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PARTNERSHIPS FOR ENHANCED ENGAGEMENT IN RESEARCH (PEER)
Cycle 5 (2015 Deadline)


Bringing seasonal forecasts to the farmer: participatory climate smart villages for Green Growth in Ethiopia


PI: Belay Simane (simaneb@yahoo.com; belay.simane@aau.edu.et), Addis Ababa University
U.S. Partner: Benjamin Zaitchik, Johns Hopkins University
Project Dates: December 2016 - May 2021

Project Overview:

5-194 Field
Farmers working to secure a climate smart village. Photo courtesy of Dr. Birhanu
5-194_Belay photo field monitoring
2021 Local village. Photo credit: Dr. Birhanu
5-194_Belay photo field monitoring2
2021 Field Monitoring by research group. Photo credit: Dr. Birhanu
5-194_Belay photo field monitoring3
2021 Local field monitoring in progress. Photo credit: Dr. Birhanu
Climate change adaptation is a high priority for Ethiopia and other climate-vulnerable countries. At the farm and village level, however, long-term planning for climate change means very little. Subsistence agriculture communities survive on a year-to-year basis, and the productivity of the coming season’s crops is typically too important and is often too uncertain to allow for adaptation planning on the decades-long time horizon of climate change projections. In this context, improved use of seasonal forecasts offers a climate resilience building strategy that pays dividends under current conditions and is likely to become even more essential as patterns of climate variability shift in coming years. The use of seasonal forecasts is also flexible and adaptable to context in a way that few adaptation strategies are. A specific cropping technology or seed variety may not work across agroecosystems, but improved approaches to interpreting and acting on seasonal climate forecasts can contribute to resilience in a wide range of settings.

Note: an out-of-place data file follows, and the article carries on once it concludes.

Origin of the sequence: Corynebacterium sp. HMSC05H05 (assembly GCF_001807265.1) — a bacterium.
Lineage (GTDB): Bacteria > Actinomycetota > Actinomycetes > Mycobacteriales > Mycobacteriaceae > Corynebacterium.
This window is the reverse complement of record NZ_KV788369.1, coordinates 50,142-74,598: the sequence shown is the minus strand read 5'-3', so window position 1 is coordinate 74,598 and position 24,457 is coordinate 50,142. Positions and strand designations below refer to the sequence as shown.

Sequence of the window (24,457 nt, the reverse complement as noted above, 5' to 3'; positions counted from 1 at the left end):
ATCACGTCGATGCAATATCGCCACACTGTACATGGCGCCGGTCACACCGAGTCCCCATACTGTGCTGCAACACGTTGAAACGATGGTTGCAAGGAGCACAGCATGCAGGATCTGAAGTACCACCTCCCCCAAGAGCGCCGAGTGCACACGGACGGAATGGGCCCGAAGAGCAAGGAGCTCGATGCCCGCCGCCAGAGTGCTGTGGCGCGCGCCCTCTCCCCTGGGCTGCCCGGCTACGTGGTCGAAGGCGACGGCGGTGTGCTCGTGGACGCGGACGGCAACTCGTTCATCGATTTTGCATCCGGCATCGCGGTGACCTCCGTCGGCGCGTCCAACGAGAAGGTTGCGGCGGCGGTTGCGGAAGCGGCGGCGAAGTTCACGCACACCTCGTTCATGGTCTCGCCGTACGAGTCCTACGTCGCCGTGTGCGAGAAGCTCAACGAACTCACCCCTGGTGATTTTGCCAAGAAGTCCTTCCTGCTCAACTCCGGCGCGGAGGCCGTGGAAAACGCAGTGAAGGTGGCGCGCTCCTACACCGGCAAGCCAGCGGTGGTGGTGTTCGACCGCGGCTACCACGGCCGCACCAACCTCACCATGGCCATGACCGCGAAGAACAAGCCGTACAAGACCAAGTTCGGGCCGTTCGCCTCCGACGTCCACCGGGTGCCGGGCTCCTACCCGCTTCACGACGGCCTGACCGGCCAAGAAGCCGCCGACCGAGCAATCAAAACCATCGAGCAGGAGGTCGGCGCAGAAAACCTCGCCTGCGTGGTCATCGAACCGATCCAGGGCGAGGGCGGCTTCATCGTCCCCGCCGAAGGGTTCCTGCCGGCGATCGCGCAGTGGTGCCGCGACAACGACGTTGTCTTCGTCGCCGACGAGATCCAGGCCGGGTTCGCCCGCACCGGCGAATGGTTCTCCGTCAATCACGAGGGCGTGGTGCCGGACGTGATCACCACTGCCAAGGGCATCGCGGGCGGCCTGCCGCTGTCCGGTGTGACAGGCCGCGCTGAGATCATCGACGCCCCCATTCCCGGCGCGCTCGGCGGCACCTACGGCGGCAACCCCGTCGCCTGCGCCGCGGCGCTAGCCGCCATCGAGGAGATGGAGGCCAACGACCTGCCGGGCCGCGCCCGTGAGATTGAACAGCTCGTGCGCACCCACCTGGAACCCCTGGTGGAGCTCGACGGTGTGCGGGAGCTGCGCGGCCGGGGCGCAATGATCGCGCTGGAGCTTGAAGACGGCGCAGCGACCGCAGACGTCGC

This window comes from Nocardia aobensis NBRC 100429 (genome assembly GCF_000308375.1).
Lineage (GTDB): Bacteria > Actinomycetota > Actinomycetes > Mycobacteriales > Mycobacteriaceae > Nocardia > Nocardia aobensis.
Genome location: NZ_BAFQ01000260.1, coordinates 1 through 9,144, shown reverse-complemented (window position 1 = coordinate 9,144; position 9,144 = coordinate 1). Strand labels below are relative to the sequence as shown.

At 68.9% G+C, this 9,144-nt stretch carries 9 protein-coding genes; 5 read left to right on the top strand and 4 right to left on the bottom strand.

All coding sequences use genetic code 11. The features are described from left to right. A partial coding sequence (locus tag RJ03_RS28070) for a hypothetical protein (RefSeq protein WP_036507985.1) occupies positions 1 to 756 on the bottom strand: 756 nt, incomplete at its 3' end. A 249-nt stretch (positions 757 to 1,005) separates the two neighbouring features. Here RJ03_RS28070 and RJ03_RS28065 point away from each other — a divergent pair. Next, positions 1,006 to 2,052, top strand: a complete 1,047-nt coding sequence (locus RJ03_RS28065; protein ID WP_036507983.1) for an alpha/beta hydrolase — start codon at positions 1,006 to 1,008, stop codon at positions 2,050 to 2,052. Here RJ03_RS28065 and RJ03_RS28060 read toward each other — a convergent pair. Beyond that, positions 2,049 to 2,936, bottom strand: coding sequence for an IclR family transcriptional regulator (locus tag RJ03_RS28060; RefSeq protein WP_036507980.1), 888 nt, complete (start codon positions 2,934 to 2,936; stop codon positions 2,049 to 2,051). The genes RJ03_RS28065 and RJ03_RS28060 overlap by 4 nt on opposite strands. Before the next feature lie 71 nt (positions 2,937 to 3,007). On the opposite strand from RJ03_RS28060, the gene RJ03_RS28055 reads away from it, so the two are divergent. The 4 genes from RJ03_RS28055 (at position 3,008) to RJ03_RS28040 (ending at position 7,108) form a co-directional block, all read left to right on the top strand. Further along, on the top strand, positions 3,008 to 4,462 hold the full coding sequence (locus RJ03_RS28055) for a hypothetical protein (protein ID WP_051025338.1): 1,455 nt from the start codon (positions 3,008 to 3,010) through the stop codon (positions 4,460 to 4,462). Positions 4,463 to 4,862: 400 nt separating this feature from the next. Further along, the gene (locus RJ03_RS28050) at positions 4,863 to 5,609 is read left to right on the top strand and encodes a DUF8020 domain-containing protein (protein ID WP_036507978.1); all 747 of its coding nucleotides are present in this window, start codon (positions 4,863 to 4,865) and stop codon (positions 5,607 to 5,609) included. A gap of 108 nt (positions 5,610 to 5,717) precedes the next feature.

The guiding principle for this project is that seasonal forecasts generated at the agroecosystem level, developed collaboratively with farmers, will advance understanding of the adaptation process and contribute to climate resilience in subsistence-based communities.

The proposed work would leverage and expand a climate smart village (CSV) network that has proven to be an effective mechanism to engage farmers in generating climate resilience solutions. The CSVs will inform application of forecasts through participatory forecast interpretation and communication.

They will also provide a platform for linking forecasts to culturally and ecologically appropriate actions to make use of forecast information. Meanwhile, the project focus on best-available seasonal forecasts will add a dimension of capabilities to CSVs that is currently absent.

2020 updates:

With the onset of COVID pandemic, the project team's activities have been focusing on improving and finalizing the remaining tasks in climate  smart villages. The project hypothesized that subsistence farmers can establish climate-smart villages to optimize cropping and in-season management decisions to reduce climate vulnerability and establish climate-smart agriculture at local levels. The project team recognized that a three-year project may not be sufficient to test this hypothesis fully, but they began to implement a sustainable local-level institutional infrastructure that will be used to study resilience over longer time periods. The PI notes, that the project, therefore, must be a long-term commitment. Throughout the project, the team tried to engage Agriculture and Environment offices, community leaders, and local government officials to ensure institutional buy-in. They also partnered with DMU and BDU that offer sustainable supply of expertise for interpreting and communicating seasonal forecast information. The project aims to understand what on-farm practices, community resources, and/or governance enabling environments are needed to allow villages to make their